In a turnaround from recent Bungles, uh, Bengals squads, Cincinnati has the fewest penalties (58) and penalty yards (481) in the NFL.
Los Angeles Chargers (8-6) at Houston (3-11)
Another team unsure of its lineup, the Chargers saw top running back Austin Ekeler test positive, along with LBs Joey Bosa and Chris Rumph — both unvaccinated and out — center Corey Linsley and cornerback Tevaughn Campbell, all starters.
Houston, with the most charitable rushing defense, might benefit from Ekeler not playing, but the Texans have COVID-19 issues as well.
Denver (7-7) at Las Vegas (7-7)
The loser pretty much can forget about the postseason.
The Raiders have won three straight and five of six in the series. The Broncos have turned over the ball nine times in the past three meetings, including four interceptions by Drew Lock last season in Las Vegas. Lock starts with Teddy Bridgewater concussed.
Las Vegas is 3-4 at home and with a loss will have back-to-back losing seasons at home for the first time since 2014-15 in Oakland. The Raiders have scored 16 points or fewer eight times this season, tied for the most in the NFL. Yet they are in contention.
Chicago (4-10) at Seattle (5-9)
Seattle will miss the playoffs for only the third time since Pete Carroll became coach in 2010.
Concentrate on defense here. Bears DE Robert Quinn is second in the NFL with 16 sacks and has 14 sacks in 12 games against Seattle. Linebacker Roquan Smith has a career-high 140 tackles for the season, ranking fourth in the NFL. Seattle’s Bobby Wagner leads the league with 158 tackles. Wagner needs 10 tackles to set a career high and establish a franchise record.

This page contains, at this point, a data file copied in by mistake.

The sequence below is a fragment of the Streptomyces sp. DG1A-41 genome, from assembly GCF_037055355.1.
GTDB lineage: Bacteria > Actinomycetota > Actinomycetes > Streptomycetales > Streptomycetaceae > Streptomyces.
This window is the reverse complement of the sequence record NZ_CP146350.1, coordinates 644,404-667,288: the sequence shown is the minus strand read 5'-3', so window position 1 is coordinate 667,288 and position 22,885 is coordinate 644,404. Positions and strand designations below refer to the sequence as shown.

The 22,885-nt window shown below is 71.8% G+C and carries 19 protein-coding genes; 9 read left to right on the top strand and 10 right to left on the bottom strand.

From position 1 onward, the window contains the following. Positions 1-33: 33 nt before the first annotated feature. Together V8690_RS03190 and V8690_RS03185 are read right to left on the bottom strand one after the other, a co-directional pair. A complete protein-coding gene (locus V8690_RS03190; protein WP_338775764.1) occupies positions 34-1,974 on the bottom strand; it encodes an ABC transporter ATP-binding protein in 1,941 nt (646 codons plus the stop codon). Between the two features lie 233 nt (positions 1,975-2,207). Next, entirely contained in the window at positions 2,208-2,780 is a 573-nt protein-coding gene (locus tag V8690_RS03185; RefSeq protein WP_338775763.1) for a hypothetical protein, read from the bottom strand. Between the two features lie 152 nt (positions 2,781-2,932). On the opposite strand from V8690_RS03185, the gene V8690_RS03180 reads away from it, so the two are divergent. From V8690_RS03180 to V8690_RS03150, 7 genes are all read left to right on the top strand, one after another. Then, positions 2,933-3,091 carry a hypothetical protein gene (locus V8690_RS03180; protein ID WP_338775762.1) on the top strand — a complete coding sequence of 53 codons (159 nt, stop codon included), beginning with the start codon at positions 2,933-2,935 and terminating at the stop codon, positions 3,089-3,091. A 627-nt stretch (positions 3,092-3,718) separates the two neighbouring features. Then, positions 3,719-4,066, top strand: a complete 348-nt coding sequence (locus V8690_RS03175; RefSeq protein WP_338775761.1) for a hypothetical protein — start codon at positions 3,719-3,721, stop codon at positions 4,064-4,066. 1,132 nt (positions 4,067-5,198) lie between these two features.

Detroit (2-11-1) at Atlanta (6-8)
Detroit comes off a rare victory and has a decent shot at another: Atlanta has not won in its home stadium in 2021. Third-string running back Craig Reynolds rushed for a career-high 112 yards in a shocking win over Arizona last week.
The Falcons' Matt Ryan has 365 TD passes, one behind Eli Manning’s for ninth place in league history.
Not many reasons to stay awake for this one, except the top two draftees oppose each other: Jaguars QB Trevor Lawrence and Jets QB Zach Wilson. It marks the fourth time in the modern NFL draft era (since 1967) that quarterbacks taken with the first two picks face each other as rookies. The others: Tampa Bay’s Jameis Winston vs. Tennessee’s Marcus Mariota (2015); Indianapolis’ Peyton Manning vs. the Chargers’ Ryan Leaf (1998); and New England’s Drew Bledsoe vs. Seattle’s Rick Mirer (1993).
AP Pro Football Writer Simmi Buttar contributed to this report.